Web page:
After a brief intermission, George Wastky was up. Apparently, after he rushed onstage with DFD earlier with the beer and Kool-Aid Jammer, he was told by security he broke house rules which led into a rant on “the man” and rules, while he also defended the security guy for merely doing his job, which is something you can’t really hate on. It culminated in a tense stand-off when Watsky defiantly drank his Kool-Aid Jammer onstage right in the security guard’s face, which led into his song “IDGAF”. For his part, the security guy took Watsky’s ribbings very well, even as the incident kept getting referenced, becoming a recurring joke of the night.
Watsky had a live band with him which included a singer, along with keyboards, a guitar, drums, and trumpet. I’d never seen someone singing with as much emotion and passion as the singer in the band, to the point where I found myself at times watching him instead of Watsky. He was really that into the music. Watksy also got a chance to show off his instrumental talents when he went on an extended harmonica solo during “Wounded Healer”, which actually blew my mind as I’d never seen the video or heard the song before then. He’s well known for his super speed rapping, and the way he was playing the harmonica was like he was almost rapping into it, that’s how fast the notes and rhythm were coming. I didn’t know it was even possible to play the harmonica that fast, to be honest.
The great thing about Watsky is that he seemed genuinely thrilled to be here and there was this loose, improvisational feel to the whole show. Where else would you see the headliner and his backup singer break out into an impromptu dance in the middle of a song, complete with elbow locked spins? In response to an audience member calling out “Where’s my hug?!”, Watsky took a couple steps back, and then took a running leap into the audience, crowd surfing until he reached the guy and hugged him. It was one of those kinds of shows.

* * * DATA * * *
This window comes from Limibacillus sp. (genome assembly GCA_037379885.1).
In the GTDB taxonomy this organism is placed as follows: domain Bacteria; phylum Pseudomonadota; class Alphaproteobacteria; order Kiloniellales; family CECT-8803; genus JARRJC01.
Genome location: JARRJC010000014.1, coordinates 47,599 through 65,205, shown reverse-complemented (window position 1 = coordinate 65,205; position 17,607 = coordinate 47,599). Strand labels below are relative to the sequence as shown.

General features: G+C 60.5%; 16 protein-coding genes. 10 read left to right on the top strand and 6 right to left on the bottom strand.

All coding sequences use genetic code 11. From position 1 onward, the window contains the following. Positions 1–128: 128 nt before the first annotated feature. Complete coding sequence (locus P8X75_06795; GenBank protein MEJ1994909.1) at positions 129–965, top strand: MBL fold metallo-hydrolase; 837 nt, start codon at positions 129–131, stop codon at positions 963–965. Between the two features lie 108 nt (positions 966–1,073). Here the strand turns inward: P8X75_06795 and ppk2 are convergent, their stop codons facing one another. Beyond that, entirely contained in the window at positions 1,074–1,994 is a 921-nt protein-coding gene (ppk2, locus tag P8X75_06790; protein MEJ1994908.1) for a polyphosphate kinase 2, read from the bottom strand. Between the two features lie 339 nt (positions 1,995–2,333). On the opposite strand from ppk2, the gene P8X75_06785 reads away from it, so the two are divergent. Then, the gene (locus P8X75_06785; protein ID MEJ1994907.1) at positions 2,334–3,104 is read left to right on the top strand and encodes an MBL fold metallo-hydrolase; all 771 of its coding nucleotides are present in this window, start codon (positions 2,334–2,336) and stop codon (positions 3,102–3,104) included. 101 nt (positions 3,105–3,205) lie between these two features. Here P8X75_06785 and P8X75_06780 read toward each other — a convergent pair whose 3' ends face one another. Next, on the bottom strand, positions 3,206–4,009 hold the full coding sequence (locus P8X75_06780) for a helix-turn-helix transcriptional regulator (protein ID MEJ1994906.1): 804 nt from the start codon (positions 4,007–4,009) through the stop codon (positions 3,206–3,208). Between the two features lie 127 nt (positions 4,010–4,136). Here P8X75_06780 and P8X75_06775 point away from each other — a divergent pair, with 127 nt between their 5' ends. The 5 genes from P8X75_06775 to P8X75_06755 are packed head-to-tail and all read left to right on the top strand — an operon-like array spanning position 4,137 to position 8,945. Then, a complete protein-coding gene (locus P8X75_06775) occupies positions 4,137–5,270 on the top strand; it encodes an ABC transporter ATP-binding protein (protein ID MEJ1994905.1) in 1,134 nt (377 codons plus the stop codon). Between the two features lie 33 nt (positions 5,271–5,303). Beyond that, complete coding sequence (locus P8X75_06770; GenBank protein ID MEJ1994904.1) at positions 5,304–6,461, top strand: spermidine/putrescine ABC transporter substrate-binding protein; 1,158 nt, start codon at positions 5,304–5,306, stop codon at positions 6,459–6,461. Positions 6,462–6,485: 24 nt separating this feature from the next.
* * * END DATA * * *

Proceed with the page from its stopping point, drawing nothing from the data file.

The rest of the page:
Not only is he a rapper, Watsky is a slam poet champion who excels at the type of spoken word that blurs the line between rap and poetry. One of his best examples is “S for Lisp”, a poem he wrote in response to being mocked for a slight lisp, which is an alliterative masterpiece of the letter ‘S’ that has to be seen/heard to be believed.
Watsky did his encore to one of his most popular songs “Fuck an Emcee Name”, which in a way perfectly sums him up. It’s full of the quadruple time rapid-fire raps he’s famous for about everyday relatable things. The song’s message about how he is who he is and doesn’t need to hide behind a pseudonym highlights how he connects with his audience in a way that’s more than being just an artist. The relentless positivity in his songs can be overbearing at times, but you get the feeling that he truly believes it and is genuinely trying to help his fans through his music.
It’s funny how things work out sometimes. I went to the show because I’m a fan of Dumbfoundead, and while I always thought Watsky wasn’t bad; I had sort of wrote him off as a somewhat corny rapper that used speed rapping as a gimmick. And while DFD definitely did not disappoint, I left the show a much bigger fan of Watsky than when I had gone in. My fanaticism of DFD remained relatively stable. What drew me in about Watsky was that his performance seemed more spontaneous and in the moment, and he was somehow able to establish a stronger connection with the crowd. And it’s not even a case of me knowing one rapper’s catalog better than the other, since most of the songs that DFD performed was newer material that I wasn’t quite up on, and up to that point I had never checked out Watsky’s stuff other than “Pale Kid Raps Fast” and a handful of others.
I remember in one of his videos he said that if you ever come to one of his shows, and want to meet him afterwards, to get a picture or get something signed or even just say “what’s up”, he’ll wait for you as long as you’re willing to wait for him, regardless of how long it will take, because he understands that the fans are what made it possible for him to be doing it in the first place. I’d always wondered how true that was, and after the show I was extremely impressed in how Watsky just chilled for over an hour, sitting at the front of the stage talking to and signing things for the huge circle of fans around him. I’d never seen a musician make himself that accessible to the public willingly and without any of those special VIP behind the scenes, meet-and-greet passes.